There were countless small disturbances in the late 1540s and, to begin with, the Duke of Somerset supported the principles and views of those protesting, including Bishop Latimer. In May 1549 Somerset himself set forth a proclamation denouncing all enclosures, and as late as 14 June 1549 he issued a general pardon to those who had taken the law into their own hands in removing or destroying them. But Kett’s Rebellion was something different: it came only two weeks after a riot at Attleborough, and only four weeks after the start of the Cornish rising, and if word spread of these rebellions, who knew how long it would be before the whole of England was up in arms? Significantly, Kett’s Rebellion had resulted in his gaining power of the then second city in the kingdom in order to administer his own equitable justice, blatantly flaunting his ‘fair’ courts in the faces of the appointed officers of the Crown. Kett was to Edward VI, and the stability of the regency, a very real threat and a danger that could not be tolerated. Somerset therefore had no political choice but to do a complete U-turn in his policy and go against his own convictions for the sake of his position and his future. It is also most likely that he feared putting down the rebellion with just an English army: what if this army were to be as inspired by Kett as the other commoners had been? The risk was too great and the rebellion had to be swiftly crushed. It was surely for this reason that Somerset called for the Landsknechts to be the mainstay of his army for the battle to regain Norwich, and the destruction of Kett’s peasant army. Given Somerset’s actions, Kett’s Rebellion must go down in history as the most successful and the most dangerous peasant uprising the nobility of England ever faced.
Edward VI inherited a prosperous country, but one which had seen years of unchecked exploitation of the poor man by the landowning gentry. Vast areas of common lands had been enclosed and many arable fields had been turned into pasture for cattle and sheep. The well-known orator Hugh Latimer (former Bishop of Worcester) had openly spoken out against these increasing enclosures in his famous ‘Sermon of the Plough’. This sermon was delivered before the court of Edward VI, and in it he denounced the nobles and gentry of England and Wales as ‘enclosers, graziers and rent-raisers’. Enclosures still carried on unchecked and as the price of wool continued to rise, wool was the oil of the Middle Ages, more and more common land and arable fields were turned into sheep pasture. However, even the courts of law backed the gentry in cases throughout the Tudor, Elizabethan and even into the early Stuart periods, as the Stixwold case in 1603 testifies.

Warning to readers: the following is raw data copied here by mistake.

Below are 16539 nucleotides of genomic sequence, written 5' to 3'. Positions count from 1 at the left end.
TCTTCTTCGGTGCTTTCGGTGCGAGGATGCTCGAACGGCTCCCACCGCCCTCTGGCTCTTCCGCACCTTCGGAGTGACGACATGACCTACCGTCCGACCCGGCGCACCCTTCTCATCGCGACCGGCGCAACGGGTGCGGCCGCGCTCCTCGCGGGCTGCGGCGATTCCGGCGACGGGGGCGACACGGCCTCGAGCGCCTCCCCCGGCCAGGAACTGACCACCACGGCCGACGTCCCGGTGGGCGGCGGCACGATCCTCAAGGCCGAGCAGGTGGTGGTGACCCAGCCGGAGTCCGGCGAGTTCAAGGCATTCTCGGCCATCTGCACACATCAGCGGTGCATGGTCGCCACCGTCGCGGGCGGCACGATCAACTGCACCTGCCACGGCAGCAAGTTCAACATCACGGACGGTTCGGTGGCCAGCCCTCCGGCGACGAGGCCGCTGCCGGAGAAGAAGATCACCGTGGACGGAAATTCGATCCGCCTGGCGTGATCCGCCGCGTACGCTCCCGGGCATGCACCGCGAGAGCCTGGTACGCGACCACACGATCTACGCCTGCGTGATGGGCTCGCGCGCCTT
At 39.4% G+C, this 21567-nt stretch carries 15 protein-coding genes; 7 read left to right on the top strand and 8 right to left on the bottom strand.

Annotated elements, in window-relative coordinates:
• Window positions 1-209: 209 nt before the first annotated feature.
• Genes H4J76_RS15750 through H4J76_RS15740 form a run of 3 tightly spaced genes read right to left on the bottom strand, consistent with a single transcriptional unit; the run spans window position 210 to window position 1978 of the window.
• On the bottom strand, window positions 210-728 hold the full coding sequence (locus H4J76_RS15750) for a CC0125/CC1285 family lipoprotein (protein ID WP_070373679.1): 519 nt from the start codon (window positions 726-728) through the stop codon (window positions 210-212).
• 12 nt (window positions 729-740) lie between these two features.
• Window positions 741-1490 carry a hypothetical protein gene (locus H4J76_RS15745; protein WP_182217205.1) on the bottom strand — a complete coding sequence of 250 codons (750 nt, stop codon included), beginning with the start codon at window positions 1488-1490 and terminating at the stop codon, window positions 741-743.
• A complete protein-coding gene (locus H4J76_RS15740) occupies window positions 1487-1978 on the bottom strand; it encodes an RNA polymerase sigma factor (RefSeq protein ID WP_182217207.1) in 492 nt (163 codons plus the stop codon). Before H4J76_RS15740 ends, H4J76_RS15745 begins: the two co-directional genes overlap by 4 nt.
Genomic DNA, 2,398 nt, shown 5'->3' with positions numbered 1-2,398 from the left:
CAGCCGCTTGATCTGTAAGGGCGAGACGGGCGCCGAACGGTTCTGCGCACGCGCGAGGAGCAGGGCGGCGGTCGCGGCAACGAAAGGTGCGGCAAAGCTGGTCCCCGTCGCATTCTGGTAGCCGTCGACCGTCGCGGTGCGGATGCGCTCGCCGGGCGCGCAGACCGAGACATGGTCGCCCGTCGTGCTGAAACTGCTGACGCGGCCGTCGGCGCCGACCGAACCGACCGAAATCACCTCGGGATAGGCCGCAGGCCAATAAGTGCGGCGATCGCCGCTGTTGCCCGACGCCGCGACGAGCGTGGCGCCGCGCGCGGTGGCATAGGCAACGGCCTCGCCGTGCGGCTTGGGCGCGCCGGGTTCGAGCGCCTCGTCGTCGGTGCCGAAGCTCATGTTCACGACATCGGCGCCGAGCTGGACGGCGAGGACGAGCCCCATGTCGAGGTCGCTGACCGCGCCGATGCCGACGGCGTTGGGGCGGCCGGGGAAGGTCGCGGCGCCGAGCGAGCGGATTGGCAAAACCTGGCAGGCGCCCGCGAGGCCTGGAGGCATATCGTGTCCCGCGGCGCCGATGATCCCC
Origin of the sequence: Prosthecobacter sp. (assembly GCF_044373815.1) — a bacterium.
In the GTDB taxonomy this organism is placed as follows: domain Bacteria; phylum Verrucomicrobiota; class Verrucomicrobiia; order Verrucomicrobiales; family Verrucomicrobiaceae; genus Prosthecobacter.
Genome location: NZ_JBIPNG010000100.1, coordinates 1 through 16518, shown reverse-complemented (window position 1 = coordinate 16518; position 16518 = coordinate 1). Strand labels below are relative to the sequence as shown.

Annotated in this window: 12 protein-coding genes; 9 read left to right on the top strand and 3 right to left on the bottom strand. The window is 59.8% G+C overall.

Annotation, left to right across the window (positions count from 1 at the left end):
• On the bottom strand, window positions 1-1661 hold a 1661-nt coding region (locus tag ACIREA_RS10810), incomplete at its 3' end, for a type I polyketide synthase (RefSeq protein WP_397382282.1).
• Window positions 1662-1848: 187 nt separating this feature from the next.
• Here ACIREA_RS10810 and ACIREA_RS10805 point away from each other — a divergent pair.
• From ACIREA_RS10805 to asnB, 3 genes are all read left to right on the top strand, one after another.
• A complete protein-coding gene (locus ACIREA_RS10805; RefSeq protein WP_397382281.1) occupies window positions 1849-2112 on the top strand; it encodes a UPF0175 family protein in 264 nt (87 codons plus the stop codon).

To be fair to Edward VI’s father, Henry VIII had ordered direct action to stop the spread of the enclosures: he limited the amount of sheep to 2,000 per farm; and after one landowner had flattened people’s houses, Henry VIII ordered him to rebuild them and to rehouse the people. But these ‘punishments’ against the nobles and gentry of England and Wales were few and far between. The result of these enclosures was to take away from the common man the ability to support himself. As small communities and farms disappeared, so did the infrastructure that surrounded them; the blacksmith, the tanner and the weaver all lost their livelihoods as the hamlets died. People began to starve and to migrate either to places where common land was still available, or to towns in search of work and a home. In all people there is a willingness to put up with a certain amount of injustice, but all of us also have a breaking point beyond which we are not prepared to go. The peasants only needed the right kind of charismatic leader who spoke the words they understood, and they would follow them so long as they believed things would improve, hence the number of spontaneous rebellions that erupted at times of particular hardship or injustice. All too often, though, after the rebellion had failed, the peasants were back where they started from, though fewer in number than when they began; as for the landowners, they simply kept on putting up enclosures and they continued to prosper.